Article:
Posts Tagged ‘homeless shelters’
The local Fox affiliate had me on the air recently for a talk show about homelessness in the Midlands. You can watch it here (I show up around the 18-minute mark).
So what else is new?
- Remember when I asked Columbia’s churches and charities if they’d be willing to open a free laundry service? Well, I got a call from Mary Gohean at Catholic Charities of the Midlands, and she said they’ve been working on putting a laundry and shower facility for the homeless in a building across from the central bus stop on Laurel Street. Great location, great idea. It opens March 7, and they still need a few fifth-Friday-of-the-month volunteers.
- Construction is still underway for the Transitions Center, a new-school homeless shelter at the old Salvation Army site that will include year-round beds and recovery programs. They’ve set the completion date for April, but then there’s the matter —sound familiar? — of funding and staffing it.
- Every couple of years, states have to conduct a homeless count to determine how much federal money they get for certain programs. That was this year, and I tagged along as a volunteer to see how exactly it works. In South Carolina, it works like a census, which makes sense when you’re downtown and can divide the land along a grid. My team, however, was assigned to rural Lexington County — all of it. While there are probably more homeless people downtown, it seems like we’re missing a lot of people out in the woods this way. More thoughts on that later.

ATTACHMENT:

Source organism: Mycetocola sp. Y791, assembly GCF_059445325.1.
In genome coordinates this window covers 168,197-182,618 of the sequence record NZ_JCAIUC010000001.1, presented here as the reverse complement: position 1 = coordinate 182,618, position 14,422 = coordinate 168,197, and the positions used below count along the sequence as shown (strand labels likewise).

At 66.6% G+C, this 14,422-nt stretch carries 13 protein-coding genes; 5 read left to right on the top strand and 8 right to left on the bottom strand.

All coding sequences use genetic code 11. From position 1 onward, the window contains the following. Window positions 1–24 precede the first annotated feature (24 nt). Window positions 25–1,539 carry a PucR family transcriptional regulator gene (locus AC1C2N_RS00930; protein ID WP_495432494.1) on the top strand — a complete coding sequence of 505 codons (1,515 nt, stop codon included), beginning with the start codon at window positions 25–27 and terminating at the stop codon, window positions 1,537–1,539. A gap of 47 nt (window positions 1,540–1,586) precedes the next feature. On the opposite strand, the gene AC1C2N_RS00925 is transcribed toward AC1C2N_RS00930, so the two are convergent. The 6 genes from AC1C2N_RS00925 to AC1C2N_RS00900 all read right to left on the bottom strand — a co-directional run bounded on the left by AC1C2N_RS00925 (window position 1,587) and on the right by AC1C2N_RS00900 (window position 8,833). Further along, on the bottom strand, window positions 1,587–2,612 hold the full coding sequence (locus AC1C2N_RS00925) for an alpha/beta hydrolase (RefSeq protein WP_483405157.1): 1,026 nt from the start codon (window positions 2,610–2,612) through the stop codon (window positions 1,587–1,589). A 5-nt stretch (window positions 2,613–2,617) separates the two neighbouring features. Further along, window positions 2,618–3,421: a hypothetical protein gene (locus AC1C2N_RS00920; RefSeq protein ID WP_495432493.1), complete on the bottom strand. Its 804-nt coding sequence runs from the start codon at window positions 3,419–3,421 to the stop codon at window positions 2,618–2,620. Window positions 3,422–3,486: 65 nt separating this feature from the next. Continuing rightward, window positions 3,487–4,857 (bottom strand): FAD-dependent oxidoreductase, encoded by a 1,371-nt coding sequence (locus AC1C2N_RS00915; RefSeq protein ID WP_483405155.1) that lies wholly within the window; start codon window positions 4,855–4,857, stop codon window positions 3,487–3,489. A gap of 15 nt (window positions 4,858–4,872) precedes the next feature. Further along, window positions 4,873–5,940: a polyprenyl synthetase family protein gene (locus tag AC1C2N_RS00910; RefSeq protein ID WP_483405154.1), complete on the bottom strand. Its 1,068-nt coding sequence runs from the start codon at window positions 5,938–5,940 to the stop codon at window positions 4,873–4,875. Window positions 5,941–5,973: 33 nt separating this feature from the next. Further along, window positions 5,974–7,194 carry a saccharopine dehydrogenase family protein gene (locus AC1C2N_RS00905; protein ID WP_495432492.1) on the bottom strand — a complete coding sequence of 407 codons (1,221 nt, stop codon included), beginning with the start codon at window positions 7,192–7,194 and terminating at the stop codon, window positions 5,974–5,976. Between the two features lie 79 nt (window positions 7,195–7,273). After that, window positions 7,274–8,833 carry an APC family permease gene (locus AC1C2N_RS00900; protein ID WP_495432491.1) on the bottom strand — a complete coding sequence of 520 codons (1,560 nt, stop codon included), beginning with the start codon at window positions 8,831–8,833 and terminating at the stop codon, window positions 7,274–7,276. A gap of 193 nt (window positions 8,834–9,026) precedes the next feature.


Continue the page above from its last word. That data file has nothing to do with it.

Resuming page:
- I’ve done a so-so job of keeping up with my homeless friends who watched out for me on the streets. Ernest and Dawn spent their summer up north, working for a traveling carnival. They’re back now, but they’ve had some problems, including a couple of hospital visits for Dawn’s seizures. All they can get is ER treatment; what they really need is to see a specialist. Big John and I still see each other fairly regularly through a Monday-night homeless ministry; he’s still roughing it outside and keeping his wits (and his wit) about him. As for Tommy, it’s been a long time since we’ve seen each other. I’ve heard he had some hard times this past year, but I’ll wait until I’ve finally found him before I go into any detail.